When I hear it, when I hear that music, those electric piano notes, pressed by real fingers, back in the ludicrous days when a musician actually had to write a song or play an instrument or sing themselves, roughly in tune, without Simon Cowell to recite the reality TV mantra that ‘you’re the best, you’re so talented’, back when then was then and all that meant, there was this song.
Harmlessly passing your time in the grassland away
Only dimly aware of a certain unease in the air
You better watch out
There may be dogs about
I’ve looked over Jordan, and I have seen
Things are not what they seem.
I couldn’t have written it better myself, even though it was years before anyone invented Jordan. They just didn’t have the technology in those days. And thi9ngs weren’t what they seemed. I went to university later, when people still talked about ‘the revolution’ while ignoring totally the one going on outside their own window. We had The Sweeney and Orgreave. Eeeh, young folk don’t know they’re born these days…
There was always this song, then. Or that song. When there was no such thing as streaming, when the most far-out thing you could do was haul a cassette recorder around with you, on a strap, music wasn’t as much a thing as it is now. It was more of a thing.
There was Top Of The Pops on Thursdays, on one of the only three TV channels that existed. There was Radio One, which was what people in garages listened to. And there was Luxy, Radio Luxembourg. And that strange thing from Keynesham, sometimes on an expedition into the Long Wave or Short Wave dials. I can’t remember which and it doesn’t matter anyway. Old, d’you see?
We didn’t have as much music. We had so much more of it. Without the massive choice, everyone knew the same music. And naturally divided into camps. Apart from Abba. Everyone, but EVERYONE didn’t much like Abba, except for Mums and Dads.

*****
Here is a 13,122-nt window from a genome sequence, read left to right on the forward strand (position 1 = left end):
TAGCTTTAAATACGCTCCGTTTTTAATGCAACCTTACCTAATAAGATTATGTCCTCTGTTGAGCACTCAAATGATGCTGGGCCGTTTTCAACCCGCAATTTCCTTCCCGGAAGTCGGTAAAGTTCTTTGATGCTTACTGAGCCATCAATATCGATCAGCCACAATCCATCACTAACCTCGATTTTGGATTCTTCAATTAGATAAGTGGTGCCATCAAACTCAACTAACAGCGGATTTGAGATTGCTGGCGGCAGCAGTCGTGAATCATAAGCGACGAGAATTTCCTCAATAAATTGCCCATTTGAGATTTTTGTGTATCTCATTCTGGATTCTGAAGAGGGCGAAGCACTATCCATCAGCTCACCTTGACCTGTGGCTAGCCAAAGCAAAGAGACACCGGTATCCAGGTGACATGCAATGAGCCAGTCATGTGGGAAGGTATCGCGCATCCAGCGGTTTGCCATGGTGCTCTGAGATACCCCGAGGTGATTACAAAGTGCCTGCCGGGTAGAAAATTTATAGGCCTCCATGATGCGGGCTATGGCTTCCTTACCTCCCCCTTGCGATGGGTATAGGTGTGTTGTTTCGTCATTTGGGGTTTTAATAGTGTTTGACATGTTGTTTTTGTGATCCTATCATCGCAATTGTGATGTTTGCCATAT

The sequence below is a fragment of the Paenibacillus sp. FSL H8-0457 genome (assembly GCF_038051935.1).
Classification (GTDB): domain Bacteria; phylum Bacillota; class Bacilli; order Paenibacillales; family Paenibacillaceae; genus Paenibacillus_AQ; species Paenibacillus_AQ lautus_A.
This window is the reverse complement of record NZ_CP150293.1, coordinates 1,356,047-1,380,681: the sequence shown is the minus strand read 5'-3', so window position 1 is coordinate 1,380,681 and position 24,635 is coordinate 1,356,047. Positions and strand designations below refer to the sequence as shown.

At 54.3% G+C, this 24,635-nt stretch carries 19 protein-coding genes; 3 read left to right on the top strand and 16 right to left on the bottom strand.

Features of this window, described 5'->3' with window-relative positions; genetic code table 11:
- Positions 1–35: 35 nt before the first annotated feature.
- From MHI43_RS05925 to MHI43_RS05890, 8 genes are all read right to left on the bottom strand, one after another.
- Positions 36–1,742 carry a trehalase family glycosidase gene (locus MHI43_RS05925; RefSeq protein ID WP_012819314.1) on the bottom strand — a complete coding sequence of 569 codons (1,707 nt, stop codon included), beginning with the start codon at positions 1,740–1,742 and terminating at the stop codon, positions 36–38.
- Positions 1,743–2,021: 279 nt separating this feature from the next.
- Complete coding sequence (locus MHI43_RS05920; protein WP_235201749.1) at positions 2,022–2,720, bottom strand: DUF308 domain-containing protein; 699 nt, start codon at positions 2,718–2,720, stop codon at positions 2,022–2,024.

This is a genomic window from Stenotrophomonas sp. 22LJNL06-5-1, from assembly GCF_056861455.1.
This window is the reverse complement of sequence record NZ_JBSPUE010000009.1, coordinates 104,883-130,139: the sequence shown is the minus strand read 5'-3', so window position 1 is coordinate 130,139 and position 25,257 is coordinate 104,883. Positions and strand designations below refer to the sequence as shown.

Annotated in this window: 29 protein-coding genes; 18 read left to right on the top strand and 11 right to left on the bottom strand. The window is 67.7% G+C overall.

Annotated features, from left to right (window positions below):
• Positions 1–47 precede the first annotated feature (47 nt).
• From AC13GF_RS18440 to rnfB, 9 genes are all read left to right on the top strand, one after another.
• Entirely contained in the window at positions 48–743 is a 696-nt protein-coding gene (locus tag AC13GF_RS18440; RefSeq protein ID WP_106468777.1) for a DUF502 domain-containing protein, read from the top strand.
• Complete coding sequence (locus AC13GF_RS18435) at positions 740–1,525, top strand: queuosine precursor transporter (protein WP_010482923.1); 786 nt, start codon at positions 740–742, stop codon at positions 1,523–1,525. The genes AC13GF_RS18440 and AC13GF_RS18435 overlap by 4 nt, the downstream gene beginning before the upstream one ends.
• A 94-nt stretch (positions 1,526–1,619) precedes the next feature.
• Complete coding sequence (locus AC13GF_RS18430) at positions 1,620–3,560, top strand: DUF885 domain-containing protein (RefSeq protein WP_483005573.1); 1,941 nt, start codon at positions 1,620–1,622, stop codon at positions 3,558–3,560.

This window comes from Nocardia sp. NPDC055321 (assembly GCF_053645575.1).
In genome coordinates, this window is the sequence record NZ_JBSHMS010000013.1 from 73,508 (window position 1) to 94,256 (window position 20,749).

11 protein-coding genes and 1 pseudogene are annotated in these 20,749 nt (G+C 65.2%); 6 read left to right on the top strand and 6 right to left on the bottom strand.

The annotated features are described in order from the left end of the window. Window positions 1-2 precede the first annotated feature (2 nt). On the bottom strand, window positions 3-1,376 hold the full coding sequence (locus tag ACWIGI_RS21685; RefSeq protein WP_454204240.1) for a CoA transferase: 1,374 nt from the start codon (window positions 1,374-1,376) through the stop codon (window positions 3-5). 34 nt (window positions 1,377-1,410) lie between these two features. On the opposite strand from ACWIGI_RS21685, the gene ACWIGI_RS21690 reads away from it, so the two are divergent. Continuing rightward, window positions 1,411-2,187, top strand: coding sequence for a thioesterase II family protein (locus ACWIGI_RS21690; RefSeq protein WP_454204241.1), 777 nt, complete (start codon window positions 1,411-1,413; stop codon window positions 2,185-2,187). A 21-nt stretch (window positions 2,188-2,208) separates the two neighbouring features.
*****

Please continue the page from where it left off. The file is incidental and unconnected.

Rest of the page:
10cc was for what used to be called getting it on, which was pretty much the same as getting off with, but more comfortably, usually. If you couldn’t make it happen by half-way through the second side of The Original Soundtrack then you were definitely doing it wrong.
But Animals was something else. Especially the Sheep track. See what I did there? I know. Anyway, I was going to say that was then, but it really wasn’t. Whenever I hear those first few bars it’s summer.
It’s summer and I’ve got long hair and a Triumph motorcycle and a girlfriend I don’t want and haven’t got the girl I do. I’ve got a boat to sail at school and a friend I didn’t know then was going to be with me all my life, thankfully. I’ve got a bed with an actual eiderdown, which is hideously heavy, because although I’ve seen duvets with my own eyes, there’s certainly none of that foreign nonsense in this house, which I’m regularly told I treat like a hotel. This house where I’m forbidden to have a bath more than six inches deep, in case I use all the hot water and how am I going to wash my hair every day if I don’t, in a world where the only alternative is those stupid rubber things you put over the taps, the ones that come off when they get hot so you suddenly get a head full of cold water.
I’ve got a pale yellow sink in the corner of my room and a metal trunk under my bed. I’ve got a desk for homework under the window I leave open for my old cat to come through, up over the bench and the oil tank and the garage roof, the route we share when I get home after Lights Out and Taps has been sounded, which they may as well have been, some time around 11.
I hear that music and I am back there, where the army’s artillery barrage flickered all over the night sky every summer from the training ranges 20 miles away. Where I could hear someone’s Norton Commando winding out towards the crossroads five miles away towards the hamlet where the girl I didn’t have lived in an old vicarage.
I never got a Norton Commando, or an old vicarage. Nor sadly, her. But I can listen to that music now and any time, suddenly it’s summer. And somehow I’ve got all of that and more.